Hizbollah General Secretary meets Ahmadinejad in Damascus

Hassan Nasrallah meets with Bashar al-Assad and Mahmoud Ahmadinejad in Damascus. A suicide attack kills seventeen in Kabul. A previously banned judgement on MI5’s use of torture is published. All this and more, in today’s security update.

Oliver Scanlan
26 February 2010

Late on Thursday, Hizbollah’s Al-Manar television station was reporting that Hizbollah general secretary Hassan Nasrallah had met with President Ahmadinejad of Iran and Syrian President Bashar al-Assad in Damascus. Although it is not known whether the Hizbollah leader also met with Khaled Meshal, general secretary of Hamas, it has been reported that Ahmadinejad met with the leaders of ten Palestinian movements. The purpose of the meeting was, according to Meshal, to coordinate a joint effort to ‘contend with Zionist bragging’.

News of the meeting comes a day after Israeli Defense Minister Ehud Barak called on his US counterpart, Robert Gates, to impose sanctions against Iran as soon as possible. During the meeting in Washington DC, the former Israeli general and prime minister said that sanctions were imperative if any further advancement of Iran’s nuclear capabilities were to be frozen. He also drew attention to Hizbollah, noting that the Shi’ite militant group was ‘constantly re-arming itself’.

Further news during the week indicated that the People’s Republic of China would still be unwilling to support any further sanctions proposed at the UN Security Council, despite robust pressure from the Obama administration. Anonymous quotes from two senior European diplomats suggested US Secretary of State Hilary Clinton’s optimism that China may be moving closer to the US point of view was based on the assumption that the PRC would want to avoid diplomatic isolation, rather than tangible facts indicating such a development.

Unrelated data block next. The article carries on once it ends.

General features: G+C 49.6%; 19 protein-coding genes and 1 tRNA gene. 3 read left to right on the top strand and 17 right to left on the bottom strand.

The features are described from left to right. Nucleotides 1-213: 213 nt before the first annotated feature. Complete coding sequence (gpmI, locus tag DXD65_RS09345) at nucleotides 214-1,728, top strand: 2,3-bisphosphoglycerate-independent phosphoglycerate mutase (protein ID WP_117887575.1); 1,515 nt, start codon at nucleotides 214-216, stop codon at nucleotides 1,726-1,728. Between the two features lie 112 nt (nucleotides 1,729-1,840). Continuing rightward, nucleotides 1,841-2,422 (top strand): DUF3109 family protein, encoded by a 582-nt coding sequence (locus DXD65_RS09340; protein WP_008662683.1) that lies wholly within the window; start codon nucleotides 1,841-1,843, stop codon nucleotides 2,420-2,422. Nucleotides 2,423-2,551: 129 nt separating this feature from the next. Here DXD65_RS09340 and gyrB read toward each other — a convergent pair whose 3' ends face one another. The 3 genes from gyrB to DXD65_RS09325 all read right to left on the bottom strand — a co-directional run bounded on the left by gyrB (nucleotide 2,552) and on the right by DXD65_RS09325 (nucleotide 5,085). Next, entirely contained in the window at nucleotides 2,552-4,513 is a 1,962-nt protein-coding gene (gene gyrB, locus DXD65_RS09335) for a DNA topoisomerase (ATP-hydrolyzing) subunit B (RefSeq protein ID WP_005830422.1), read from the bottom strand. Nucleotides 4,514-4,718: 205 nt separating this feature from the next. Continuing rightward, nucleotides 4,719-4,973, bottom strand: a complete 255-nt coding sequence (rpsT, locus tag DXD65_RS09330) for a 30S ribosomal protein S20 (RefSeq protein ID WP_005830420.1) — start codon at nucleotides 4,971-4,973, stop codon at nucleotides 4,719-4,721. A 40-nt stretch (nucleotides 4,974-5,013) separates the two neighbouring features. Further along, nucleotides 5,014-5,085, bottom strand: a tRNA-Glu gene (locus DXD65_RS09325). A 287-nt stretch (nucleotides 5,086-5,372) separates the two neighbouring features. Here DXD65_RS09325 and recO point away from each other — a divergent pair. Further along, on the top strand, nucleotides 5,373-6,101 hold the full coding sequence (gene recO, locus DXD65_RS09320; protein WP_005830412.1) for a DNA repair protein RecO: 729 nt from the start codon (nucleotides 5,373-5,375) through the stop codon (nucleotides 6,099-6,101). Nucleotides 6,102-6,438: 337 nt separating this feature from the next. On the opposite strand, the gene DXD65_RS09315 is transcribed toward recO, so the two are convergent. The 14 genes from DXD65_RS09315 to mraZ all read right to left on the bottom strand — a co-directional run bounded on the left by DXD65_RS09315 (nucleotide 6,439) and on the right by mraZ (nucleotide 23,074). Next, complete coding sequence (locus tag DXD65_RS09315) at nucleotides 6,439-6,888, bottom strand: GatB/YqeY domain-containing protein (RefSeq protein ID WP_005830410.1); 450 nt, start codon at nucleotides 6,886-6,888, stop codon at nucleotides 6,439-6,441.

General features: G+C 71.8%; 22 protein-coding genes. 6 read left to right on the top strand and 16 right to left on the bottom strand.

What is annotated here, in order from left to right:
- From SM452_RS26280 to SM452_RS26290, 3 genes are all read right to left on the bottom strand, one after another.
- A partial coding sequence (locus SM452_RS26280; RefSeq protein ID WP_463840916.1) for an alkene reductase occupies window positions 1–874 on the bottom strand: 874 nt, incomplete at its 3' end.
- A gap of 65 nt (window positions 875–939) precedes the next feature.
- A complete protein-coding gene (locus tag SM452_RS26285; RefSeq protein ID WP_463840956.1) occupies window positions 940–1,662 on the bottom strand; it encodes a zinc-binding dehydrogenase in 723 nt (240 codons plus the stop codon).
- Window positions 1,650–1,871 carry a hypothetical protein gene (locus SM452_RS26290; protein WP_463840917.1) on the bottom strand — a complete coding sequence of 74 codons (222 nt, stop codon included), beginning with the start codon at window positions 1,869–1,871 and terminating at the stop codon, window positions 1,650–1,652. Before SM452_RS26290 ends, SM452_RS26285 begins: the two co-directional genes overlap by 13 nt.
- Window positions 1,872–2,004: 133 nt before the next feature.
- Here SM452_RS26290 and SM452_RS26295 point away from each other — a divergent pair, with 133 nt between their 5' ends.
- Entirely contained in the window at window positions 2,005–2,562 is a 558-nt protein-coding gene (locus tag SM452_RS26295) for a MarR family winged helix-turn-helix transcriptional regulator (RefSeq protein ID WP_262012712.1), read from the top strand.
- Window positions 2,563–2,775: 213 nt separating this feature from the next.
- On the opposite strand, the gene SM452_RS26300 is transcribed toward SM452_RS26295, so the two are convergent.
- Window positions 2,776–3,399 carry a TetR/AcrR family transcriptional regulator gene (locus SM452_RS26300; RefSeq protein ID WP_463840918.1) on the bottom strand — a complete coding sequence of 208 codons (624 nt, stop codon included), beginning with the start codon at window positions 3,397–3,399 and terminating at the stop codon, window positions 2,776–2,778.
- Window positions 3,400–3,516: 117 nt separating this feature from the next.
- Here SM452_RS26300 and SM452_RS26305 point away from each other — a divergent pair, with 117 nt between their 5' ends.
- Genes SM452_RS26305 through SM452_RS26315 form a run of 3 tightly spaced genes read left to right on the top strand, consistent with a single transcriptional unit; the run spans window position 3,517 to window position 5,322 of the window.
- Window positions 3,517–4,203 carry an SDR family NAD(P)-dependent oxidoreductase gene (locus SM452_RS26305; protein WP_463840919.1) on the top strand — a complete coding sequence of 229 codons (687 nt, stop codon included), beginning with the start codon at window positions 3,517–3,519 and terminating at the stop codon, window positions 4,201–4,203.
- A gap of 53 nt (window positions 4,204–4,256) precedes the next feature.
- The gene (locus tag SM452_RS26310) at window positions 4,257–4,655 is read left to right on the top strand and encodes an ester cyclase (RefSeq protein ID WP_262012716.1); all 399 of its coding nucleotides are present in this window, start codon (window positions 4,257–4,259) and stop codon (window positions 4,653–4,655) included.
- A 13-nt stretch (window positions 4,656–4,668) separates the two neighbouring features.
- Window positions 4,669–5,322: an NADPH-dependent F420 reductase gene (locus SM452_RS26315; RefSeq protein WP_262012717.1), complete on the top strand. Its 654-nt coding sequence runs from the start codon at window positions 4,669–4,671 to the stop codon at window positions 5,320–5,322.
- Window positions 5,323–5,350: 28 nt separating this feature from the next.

The openSecurity verdict: With diplomatic efforts to resolve the nuclear standoff with Tehran frustrated, the momentum towards further sanctions is building rapidly. Both the EU and US are convinced of the necessity to coerce Iran into rethinking its nuclear development, and Russia appears to have acquiesced in this course of action. United States diplomacy towards Russia has been astute in the months leading up to this point, with notable concessions such as President Obama’s shelving of US ballistic missile interceptor bases in central and eastern Europe.